Trump Administration

In his first interview since the conclusion of the special counsel’s investigation, Mr. Rosenstein beat back suggestions that Mr. Barr is trying to mislead the public by releasing only a four-page summary of Robert Mueller’s investigation. The attorney general in that letter said the Mueller probe found President Trump and his campaign didn’t conspire with Russian interference in the 2016 election but reached no conclusion about whether the president obstructed justice. With the absence of a recommendation, Mr. Barr and Mr. Rosenstein determined Mr. Trump’s actions weren’t criminal. – Wall Street Journal

President Donald Trump seemed gratified Thursday that his attorney general has endorsed a key talking point of the president’s supporters: that there was spying on Trump’s 2016 campaign. But Trump went a step beyond Attorney General William Barr, accusing the government of committing an illegal, unprecedented act. – Associated Press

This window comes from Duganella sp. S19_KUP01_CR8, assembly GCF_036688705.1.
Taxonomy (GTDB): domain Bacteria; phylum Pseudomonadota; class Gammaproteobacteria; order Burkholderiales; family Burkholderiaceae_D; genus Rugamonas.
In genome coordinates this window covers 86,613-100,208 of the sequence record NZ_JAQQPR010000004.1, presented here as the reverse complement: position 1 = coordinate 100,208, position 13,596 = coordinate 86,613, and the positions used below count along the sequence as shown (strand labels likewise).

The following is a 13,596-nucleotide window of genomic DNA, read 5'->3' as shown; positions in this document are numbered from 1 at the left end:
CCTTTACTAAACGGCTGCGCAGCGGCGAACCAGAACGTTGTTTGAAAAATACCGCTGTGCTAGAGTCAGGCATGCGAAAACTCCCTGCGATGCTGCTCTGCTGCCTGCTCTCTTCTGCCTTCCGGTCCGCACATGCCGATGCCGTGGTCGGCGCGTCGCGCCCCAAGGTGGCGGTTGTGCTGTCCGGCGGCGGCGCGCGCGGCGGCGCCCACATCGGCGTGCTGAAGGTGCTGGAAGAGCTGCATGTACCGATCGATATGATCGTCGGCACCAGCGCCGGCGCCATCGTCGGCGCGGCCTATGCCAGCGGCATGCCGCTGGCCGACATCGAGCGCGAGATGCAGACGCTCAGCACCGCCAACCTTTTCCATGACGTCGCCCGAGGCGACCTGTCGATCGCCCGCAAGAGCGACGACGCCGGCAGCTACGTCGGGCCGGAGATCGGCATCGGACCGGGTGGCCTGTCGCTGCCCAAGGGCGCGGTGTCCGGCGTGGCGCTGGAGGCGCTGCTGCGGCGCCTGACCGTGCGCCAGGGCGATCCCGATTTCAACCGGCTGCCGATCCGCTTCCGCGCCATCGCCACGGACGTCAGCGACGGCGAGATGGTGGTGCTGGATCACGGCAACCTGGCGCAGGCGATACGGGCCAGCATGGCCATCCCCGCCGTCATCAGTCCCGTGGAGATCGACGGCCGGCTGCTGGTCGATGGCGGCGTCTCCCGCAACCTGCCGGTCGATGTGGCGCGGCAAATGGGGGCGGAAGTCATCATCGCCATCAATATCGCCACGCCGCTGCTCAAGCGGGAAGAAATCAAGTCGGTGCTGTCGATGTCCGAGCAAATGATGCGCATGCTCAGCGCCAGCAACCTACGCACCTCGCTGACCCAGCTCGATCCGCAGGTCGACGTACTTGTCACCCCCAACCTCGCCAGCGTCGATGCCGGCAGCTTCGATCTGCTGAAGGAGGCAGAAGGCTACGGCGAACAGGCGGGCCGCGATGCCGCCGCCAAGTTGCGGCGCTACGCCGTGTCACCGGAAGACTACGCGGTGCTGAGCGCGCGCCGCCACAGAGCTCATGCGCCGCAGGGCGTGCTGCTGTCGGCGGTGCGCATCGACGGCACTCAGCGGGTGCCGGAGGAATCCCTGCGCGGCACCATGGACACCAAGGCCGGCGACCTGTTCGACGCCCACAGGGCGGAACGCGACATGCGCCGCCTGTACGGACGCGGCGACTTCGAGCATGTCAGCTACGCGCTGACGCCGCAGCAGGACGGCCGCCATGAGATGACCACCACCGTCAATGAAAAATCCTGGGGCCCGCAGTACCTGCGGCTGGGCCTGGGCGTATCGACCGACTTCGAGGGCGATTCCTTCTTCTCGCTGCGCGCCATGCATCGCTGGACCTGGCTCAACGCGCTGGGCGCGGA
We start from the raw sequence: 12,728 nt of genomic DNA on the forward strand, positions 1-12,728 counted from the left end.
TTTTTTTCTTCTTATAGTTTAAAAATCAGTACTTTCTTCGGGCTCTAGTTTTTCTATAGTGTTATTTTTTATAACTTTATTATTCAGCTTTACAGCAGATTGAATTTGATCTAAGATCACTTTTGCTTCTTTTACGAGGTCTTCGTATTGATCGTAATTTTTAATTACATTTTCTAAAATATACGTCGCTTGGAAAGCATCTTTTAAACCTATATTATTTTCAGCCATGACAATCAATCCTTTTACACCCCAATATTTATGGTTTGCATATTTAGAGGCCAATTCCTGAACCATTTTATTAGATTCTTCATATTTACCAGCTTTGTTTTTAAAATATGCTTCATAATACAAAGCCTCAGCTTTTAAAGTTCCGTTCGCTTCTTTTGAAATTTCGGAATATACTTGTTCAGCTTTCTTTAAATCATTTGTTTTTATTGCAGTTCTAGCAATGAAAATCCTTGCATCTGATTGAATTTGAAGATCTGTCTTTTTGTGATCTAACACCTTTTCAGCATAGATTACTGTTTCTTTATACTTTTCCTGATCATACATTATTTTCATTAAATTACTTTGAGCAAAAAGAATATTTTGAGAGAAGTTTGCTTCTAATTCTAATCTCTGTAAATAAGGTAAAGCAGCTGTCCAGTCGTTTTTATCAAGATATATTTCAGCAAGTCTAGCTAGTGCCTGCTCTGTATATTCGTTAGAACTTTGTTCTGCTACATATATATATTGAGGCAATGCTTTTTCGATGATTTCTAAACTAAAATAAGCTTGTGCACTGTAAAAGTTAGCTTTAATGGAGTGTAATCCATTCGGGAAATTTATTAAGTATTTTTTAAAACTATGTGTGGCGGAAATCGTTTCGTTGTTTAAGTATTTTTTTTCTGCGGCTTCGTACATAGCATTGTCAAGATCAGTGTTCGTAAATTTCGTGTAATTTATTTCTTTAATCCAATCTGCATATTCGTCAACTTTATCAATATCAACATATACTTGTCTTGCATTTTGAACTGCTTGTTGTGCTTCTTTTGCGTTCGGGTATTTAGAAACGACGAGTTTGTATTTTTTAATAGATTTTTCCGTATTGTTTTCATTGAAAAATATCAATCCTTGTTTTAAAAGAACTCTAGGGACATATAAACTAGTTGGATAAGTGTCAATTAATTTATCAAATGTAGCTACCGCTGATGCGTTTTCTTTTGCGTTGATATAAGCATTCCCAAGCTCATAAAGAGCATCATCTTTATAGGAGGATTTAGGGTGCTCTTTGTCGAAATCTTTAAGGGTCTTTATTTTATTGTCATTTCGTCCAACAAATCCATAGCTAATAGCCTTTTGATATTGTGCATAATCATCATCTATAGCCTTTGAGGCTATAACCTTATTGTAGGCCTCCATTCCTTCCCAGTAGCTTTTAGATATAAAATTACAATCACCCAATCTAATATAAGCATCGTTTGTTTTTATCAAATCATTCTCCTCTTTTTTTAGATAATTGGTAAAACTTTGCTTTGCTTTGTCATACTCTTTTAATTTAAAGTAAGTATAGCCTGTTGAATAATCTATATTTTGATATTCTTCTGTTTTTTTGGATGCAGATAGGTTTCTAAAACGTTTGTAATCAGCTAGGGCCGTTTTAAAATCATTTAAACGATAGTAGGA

The new chief of the Department of Homeland Security (DHS) named the United States’ top airport-security official, David Pekoske, his acting deputy on Thursday, as President Donald Trump overhauls the leadership of the domestic-security agency. – Reuters

Eli Lake writes: Schiff should recalibrate his umbrage. Trump will be president until at least 2021. If Democrats see no problem with the anonymous disclosure of elements of ongoing counterintelligence investigations, or the fruits of surveillance, what is to stop Trump from doing it too? To borrow a popular slogan of the moment: This is not normal. – Bloomberg